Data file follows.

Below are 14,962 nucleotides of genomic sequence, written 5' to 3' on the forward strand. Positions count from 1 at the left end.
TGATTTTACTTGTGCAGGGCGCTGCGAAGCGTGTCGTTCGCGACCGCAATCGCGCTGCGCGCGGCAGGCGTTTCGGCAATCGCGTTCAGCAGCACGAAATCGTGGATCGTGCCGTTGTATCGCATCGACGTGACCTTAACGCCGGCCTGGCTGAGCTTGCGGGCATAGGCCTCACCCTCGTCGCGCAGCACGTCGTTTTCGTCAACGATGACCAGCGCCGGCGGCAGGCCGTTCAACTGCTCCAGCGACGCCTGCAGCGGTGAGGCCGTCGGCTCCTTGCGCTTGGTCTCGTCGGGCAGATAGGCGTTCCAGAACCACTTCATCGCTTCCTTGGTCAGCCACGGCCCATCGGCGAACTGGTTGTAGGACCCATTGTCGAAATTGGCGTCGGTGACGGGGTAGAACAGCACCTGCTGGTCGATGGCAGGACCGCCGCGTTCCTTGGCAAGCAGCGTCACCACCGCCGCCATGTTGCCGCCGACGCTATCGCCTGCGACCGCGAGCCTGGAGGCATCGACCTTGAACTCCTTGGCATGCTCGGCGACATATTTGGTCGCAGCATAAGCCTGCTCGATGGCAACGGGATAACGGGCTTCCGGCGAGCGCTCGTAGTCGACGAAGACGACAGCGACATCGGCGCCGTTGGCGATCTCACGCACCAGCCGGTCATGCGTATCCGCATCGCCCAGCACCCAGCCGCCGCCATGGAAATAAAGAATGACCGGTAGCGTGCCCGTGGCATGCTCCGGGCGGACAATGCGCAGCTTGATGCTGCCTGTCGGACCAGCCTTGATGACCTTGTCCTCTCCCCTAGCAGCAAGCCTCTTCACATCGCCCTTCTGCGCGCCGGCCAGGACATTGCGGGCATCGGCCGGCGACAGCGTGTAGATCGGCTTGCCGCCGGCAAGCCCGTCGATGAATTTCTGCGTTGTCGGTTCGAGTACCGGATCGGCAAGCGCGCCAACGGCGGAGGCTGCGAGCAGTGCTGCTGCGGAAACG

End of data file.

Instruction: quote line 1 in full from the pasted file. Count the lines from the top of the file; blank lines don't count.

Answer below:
Below are 14,962 nucleotides of genomic sequence, written 5' to 3' on the forward strand. Positions count from 1 at the left end.